Of course, the technological and demographic factors that underpin potential growth ebb and flow over longer (multi-decade) timeframes; and, regardless of whether the US and other advanced countries have entered a long-run period of secular decline, there really is no way to influence these forces.

But the immediate issue confronting many economies is different: restoring a resilient and inclusive growth pattern that achieves whatever the trend in potential growth permits.


2nd Year . February 2014 . No.12


Michael Spence

A Nobel Laureate in Economic, is Professor of Economics as New York University's Stern School of Business and Senior Fellow at the Hoover Institution. His latest book is The Next Convergence - The Future of Economic Growth in Multispeed World.

41 comments

  • Scotttob

    who sells the best generic viagra
    viagra no script
    buy viagra in dubai
    viagra no prescription
    viagra bottle price

    Scotttob Thursday, 21 September 2017 00:32 Comment Link
  • Kennithreuck

    cialis cheaper than viagra
    viagra without prescription
    prezzo del viagra da 25 mg
    viagra no prescription
    viagra generico da ems

    Kennithreuck Wednesday, 20 September 2017 16:42 Comment Link
  • DerrickFam

    online prescriptions
    Canadian Online Pharmacies
    canada drugs
    Canadian Online Pharmacy
    Top Rated Online Canadian Pharmacies

    DerrickFam Tuesday, 19 September 2017 02:27 Comment Link
  • Arthurmorry

    online canadian pharmacy
    online pharmacies canada
    Canadian Pharmacy
    online pharmacies in usa
    pharmacy online

    Arthurmorry Monday, 18 September 2017 19:46 Comment Link
  • AndrewBot

    best place to order cialis online
    cialis online canada pharmacy
    best place to buy cialis on line
    cialis online canada pharmacy
    mail order cialis generic

    AndrewBot Sunday, 17 September 2017 19:38 Comment Link
  • Carlosvog

    how much does 10mg cialis cost
    viagra online pharmacy
    buy viagra
    viagra 100mg price in india
    buy cialis online
    online cialis
    cialis 2x5mg

    Carlosvog Saturday, 16 September 2017 03:09 Comment Link
  • LouisSeaps

    easy get viagra prescription
    viagra online
    online viagra
    generische cialis nederland
    cialis buy
    buy cialis online
    cialis 20 mg reimport

    LouisSeaps Friday, 15 September 2017 11:28 Comment Link
  • Jasonmeack

    cocaine signs and symptoms
    alcohol rehab centers
    opiate withdrawal help
    alcohol rehab centers
    withdrawal from pain medication

    Jasonmeack Sunday, 10 September 2017 03:37 Comment Link
  • DennisGer

    show me a picture of a viagra pill
    viagra without prescription
    buy pfizer viagra australia
    viagra without a doctor prescription
    buy viagra delhi

    DennisGer Tuesday, 05 September 2017 07:56 Comment Link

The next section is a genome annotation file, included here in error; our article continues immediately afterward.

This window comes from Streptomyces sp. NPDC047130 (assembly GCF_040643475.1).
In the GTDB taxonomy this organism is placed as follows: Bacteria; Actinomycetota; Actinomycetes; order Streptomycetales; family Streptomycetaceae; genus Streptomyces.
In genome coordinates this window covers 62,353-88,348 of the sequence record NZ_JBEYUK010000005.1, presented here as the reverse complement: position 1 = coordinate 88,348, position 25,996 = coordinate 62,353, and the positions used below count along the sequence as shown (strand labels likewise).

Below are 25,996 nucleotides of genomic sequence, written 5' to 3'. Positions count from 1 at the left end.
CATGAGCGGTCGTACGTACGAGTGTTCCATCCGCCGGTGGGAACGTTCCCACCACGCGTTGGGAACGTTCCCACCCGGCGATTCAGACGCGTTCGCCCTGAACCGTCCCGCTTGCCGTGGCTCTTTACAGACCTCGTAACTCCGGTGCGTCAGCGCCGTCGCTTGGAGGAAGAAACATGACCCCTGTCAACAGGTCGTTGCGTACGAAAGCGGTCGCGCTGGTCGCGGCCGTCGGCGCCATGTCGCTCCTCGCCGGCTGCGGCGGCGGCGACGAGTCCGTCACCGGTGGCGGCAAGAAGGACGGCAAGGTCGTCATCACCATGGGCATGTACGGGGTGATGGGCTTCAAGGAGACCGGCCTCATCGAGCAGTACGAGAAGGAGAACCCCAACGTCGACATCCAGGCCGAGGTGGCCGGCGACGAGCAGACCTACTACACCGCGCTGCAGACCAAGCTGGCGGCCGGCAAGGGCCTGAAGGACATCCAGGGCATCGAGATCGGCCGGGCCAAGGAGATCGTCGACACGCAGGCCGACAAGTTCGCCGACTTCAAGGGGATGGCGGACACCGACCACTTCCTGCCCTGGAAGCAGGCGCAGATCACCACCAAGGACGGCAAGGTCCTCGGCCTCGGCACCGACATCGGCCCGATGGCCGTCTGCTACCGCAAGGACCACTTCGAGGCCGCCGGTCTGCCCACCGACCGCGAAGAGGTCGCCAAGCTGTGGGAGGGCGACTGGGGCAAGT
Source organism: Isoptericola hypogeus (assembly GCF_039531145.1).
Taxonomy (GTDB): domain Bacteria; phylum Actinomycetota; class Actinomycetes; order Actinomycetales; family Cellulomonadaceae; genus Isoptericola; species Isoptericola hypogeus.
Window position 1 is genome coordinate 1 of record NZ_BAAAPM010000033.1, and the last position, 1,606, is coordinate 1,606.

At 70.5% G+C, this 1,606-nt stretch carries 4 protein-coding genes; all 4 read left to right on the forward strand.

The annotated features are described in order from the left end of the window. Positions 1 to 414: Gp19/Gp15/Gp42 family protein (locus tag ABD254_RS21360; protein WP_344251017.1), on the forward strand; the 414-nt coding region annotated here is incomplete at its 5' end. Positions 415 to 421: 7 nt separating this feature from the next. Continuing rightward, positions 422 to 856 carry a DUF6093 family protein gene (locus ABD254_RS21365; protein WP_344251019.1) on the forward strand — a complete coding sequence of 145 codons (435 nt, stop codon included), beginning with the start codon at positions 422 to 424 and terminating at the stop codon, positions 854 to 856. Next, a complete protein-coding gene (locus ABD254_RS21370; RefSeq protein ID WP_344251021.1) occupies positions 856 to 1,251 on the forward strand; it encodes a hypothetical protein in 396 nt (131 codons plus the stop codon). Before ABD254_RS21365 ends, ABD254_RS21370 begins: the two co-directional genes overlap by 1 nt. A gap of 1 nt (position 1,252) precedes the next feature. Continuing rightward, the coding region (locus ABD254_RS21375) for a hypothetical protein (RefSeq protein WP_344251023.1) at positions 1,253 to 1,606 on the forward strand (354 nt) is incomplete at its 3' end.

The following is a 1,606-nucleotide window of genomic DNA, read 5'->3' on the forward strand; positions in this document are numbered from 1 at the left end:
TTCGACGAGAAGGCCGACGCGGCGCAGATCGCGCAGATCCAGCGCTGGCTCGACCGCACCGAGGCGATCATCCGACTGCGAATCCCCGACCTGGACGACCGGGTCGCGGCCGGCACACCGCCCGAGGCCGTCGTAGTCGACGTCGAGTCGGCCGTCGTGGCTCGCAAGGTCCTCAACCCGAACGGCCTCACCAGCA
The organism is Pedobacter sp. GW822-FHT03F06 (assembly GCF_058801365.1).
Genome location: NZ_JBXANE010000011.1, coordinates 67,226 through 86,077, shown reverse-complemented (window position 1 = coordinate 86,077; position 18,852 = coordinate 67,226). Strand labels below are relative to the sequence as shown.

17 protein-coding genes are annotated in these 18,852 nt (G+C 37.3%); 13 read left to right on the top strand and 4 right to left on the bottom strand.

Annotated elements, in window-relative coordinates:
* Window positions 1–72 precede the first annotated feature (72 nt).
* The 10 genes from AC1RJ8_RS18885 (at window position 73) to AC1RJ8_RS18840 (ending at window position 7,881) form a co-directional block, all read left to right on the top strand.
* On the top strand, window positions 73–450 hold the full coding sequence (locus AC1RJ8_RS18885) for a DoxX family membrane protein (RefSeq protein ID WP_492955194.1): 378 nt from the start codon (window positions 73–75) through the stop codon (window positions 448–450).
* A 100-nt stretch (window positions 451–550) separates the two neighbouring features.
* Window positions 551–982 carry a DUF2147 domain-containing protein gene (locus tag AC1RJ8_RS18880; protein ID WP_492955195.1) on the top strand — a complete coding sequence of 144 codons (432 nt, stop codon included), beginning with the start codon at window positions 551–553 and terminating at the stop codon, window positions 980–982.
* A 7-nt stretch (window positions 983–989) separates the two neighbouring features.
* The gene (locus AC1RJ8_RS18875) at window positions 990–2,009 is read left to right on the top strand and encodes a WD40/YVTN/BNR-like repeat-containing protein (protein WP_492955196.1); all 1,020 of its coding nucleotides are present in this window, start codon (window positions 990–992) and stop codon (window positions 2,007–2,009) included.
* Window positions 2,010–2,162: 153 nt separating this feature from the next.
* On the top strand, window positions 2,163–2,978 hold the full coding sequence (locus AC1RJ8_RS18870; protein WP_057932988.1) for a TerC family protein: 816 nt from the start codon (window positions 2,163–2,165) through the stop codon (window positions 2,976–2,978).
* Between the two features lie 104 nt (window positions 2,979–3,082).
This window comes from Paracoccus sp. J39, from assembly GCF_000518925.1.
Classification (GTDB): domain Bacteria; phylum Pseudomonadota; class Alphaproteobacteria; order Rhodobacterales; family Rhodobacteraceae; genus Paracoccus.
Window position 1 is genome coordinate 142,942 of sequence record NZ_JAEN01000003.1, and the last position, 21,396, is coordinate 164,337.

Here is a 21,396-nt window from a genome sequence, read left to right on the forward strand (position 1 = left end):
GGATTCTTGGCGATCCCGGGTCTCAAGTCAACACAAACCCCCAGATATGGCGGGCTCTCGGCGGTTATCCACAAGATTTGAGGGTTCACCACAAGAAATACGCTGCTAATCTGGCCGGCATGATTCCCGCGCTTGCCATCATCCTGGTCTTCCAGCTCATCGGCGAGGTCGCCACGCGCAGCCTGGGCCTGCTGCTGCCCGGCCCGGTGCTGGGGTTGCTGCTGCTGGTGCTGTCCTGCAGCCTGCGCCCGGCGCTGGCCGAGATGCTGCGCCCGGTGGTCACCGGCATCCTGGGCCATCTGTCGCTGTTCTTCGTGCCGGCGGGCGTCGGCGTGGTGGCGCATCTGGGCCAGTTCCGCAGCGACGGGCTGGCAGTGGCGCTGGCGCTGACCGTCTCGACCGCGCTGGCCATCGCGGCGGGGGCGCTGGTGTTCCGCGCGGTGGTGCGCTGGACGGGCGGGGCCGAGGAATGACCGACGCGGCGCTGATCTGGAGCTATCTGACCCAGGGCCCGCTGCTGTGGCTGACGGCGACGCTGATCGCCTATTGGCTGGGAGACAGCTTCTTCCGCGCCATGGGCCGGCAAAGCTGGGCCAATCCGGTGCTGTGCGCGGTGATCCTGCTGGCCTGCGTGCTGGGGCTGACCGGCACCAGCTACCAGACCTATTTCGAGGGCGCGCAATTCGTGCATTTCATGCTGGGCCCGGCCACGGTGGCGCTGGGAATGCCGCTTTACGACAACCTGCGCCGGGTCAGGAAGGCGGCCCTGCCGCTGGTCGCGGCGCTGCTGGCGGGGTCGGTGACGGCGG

• Anthonyloxia

    sildenafil citrate 100mg info
    viagra without doctor
    sildenafil medana 100mg
    viagra without a doctor prescription
    se puede comprar viagra en las farmacias sin receta medica

    Anthonyloxia Monday, 04 September 2017 20:33 Comment Link

Leave a comment

Make sure you enter the (*) required information where indicated.Basic HTML code is allowed.

Latest News

Ethiopia to Host the 4th International Coffee Conference

Ethiopia to Host the 4th International Coffee Conference

Ethiopia is set to host the 4th International Coffee Conference from March 6 – 8, 2016 in Addis Ababa at the United Nations Conference Center. Previous conferences were held  in England in 2001, Brazil in 2005 and Guatemala in 2010. Read more

Most Popular

  • 1
  • 2
Prev Next

The White-Box of Ethiopian Agriculture

The agricultural sector remains our Achilles heel, nonetheless, we remain convinced that agricultural-based development remains the only source of hope ...

Read more

For Whoever Has, to Him Shall be Given …

As the Ethiopian government seeks to transform the economy into one that’s rooted in manufacturing, the simplicity for local investors to access finance...

Read more

Commentary

  • 1
  • 2
  • 3
Prev Next

Shooting in the Dark: The Anomalies of Headhunting

The war for ‘heads’ – also known as talent – has been raging for many years and the manner headhunters ‘poach’ people is getting tougher ...

Read more

Understanding Chinese Investment in Ethiopia A Critical Evaluation of the World Bank’s “Chinese FDI in Ethiopia” Survey

The World Bank country office in Ethiopia, apparently in response to the request by the government of Ethiopia, has conducted a survey of...

Read more

Mitigating Growing Income Inequality: What Needs to Be Done

Rising income and wealth inequality in many countries around the world has been a long-term trend for three decades or more. But the atte...

Read more

View Point

  • 1
  • 2
  • 3
Prev Next

Delivering Life Insurance: The Untapped Market in Ethiopia

Modern insurance transaction in Ethiopia was started by an Egyptian Bank in 1905. According to Ethiopian Chamber of Commerce there were 19, 33 and 40 insuran...

Read more

Headache When a Key Personnel leaves a Company in the Financial Sector

The financial sector in Ethiopia has undergone considerable changes in recent decades. The dramatic rise of new market players into the sector has vividly al...

Read more

Women and the World Economy

In many countries, public debate about gender equality focuses mainly on women’s access to top positions and high-powered career opportunities. But the “glas...

Read more